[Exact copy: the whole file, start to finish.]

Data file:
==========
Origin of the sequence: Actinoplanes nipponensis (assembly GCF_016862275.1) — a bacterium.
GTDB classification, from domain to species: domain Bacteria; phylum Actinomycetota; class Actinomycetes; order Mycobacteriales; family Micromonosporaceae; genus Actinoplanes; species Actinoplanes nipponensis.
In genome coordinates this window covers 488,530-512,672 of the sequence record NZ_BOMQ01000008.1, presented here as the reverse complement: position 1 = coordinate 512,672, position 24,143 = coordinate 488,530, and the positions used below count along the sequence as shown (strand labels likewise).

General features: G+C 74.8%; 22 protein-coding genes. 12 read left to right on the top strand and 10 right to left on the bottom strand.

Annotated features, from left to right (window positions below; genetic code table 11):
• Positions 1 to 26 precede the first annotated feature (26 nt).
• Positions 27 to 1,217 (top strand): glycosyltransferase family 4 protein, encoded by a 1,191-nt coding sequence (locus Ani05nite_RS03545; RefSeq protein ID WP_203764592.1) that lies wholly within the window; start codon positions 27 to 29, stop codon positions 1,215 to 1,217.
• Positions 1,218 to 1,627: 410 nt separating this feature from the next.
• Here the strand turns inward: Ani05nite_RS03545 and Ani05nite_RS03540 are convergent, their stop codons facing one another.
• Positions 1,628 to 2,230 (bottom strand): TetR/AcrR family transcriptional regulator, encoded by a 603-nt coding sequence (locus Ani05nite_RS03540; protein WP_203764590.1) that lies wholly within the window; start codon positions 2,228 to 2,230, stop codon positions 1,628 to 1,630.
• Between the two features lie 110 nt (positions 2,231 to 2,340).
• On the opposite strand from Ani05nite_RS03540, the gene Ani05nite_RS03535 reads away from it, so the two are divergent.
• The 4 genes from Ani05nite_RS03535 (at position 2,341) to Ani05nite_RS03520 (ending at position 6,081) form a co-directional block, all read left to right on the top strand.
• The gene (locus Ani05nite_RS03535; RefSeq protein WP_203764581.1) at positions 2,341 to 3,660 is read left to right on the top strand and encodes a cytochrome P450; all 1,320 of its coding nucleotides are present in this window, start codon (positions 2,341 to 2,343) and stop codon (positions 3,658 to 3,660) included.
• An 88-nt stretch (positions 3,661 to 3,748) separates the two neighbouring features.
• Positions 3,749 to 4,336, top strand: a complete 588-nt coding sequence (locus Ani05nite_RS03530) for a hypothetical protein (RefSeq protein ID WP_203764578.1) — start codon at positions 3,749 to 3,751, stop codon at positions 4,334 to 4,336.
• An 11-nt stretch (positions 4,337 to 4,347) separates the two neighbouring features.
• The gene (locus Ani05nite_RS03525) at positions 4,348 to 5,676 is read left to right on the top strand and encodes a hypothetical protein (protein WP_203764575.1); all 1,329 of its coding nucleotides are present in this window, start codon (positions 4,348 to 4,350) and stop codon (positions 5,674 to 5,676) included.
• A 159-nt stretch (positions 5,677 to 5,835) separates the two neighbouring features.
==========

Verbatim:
Origin of the sequence: Actinoplanes nipponensis (assembly GCF_016862275.1) — a bacterium.
GTDB classification, from domain to species: domain Bacteria; phylum Actinomycetota; class Actinomycetes; order Mycobacteriales; family Micromonosporaceae; genus Actinoplanes; species Actinoplanes nipponensis.
In genome coordinates this window covers 488,530-512,672 of the sequence record NZ_BOMQ01000008.1, presented here as the reverse complement: position 1 = coordinate 512,672, position 24,143 = coordinate 488,530, and the positions used below count along the sequence as shown (strand labels likewise).

General features: G+C 74.8%; 22 protein-coding genes. 12 read left to right on the top strand and 10 right to left on the bottom strand.

Annotated features, from left to right (window positions below; genetic code table 11):
• Positions 1 to 26 precede the first annotated feature (26 nt).
• Positions 27 to 1,217 (top strand): glycosyltransferase family 4 protein, encoded by a 1,191-nt coding sequence (locus Ani05nite_RS03545; RefSeq protein ID WP_203764592.1) that lies wholly within the window; start codon positions 27 to 29, stop codon positions 1,215 to 1,217.
• Positions 1,218 to 1,627: 410 nt separating this feature from the next.
• Here the strand turns inward: Ani05nite_RS03545 and Ani05nite_RS03540 are convergent, their stop codons facing one another.
• Positions 1,628 to 2,230 (bottom strand): TetR/AcrR family transcriptional regulator, encoded by a 603-nt coding sequence (locus Ani05nite_RS03540; protein WP_203764590.1) that lies wholly within the window; start codon positions 2,228 to 2,230, stop codon positions 1,628 to 1,630.
• Between the two features lie 110 nt (positions 2,231 to 2,340).
• On the opposite strand from Ani05nite_RS03540, the gene Ani05nite_RS03535 reads away from it, so the two are divergent.
• The 4 genes from Ani05nite_RS03535 (at position 2,341) to Ani05nite_RS03520 (ending at position 6,081) form a co-directional block, all read left to right on the top strand.
• The gene (locus Ani05nite_RS03535; RefSeq protein WP_203764581.1) at positions 2,341 to 3,660 is read left to right on the top strand and encodes a cytochrome P450; all 1,320 of its coding nucleotides are present in this window, start codon (positions 2,341 to 2,343) and stop codon (positions 3,658 to 3,660) included.
• An 88-nt stretch (positions 3,661 to 3,748) separates the two neighbouring features.
• Positions 3,749 to 4,336, top strand: a complete 588-nt coding sequence (locus Ani05nite_RS03530) for a hypothetical protein (RefSeq protein ID WP_203764578.1) — start codon at positions 3,749 to 3,751, stop codon at positions 4,334 to 4,336.
• An 11-nt stretch (positions 4,337 to 4,347) separates the two neighbouring features.
• The gene (locus Ani05nite_RS03525) at positions 4,348 to 5,676 is read left to right on the top strand and encodes a hypothetical protein (protein WP_203764575.1); all 1,329 of its coding nucleotides are present in this window, start codon (positions 4,348 to 4,350) and stop codon (positions 5,674 to 5,676) included.
• A 159-nt stretch (positions 5,677 to 5,835) separates the two neighbouring features.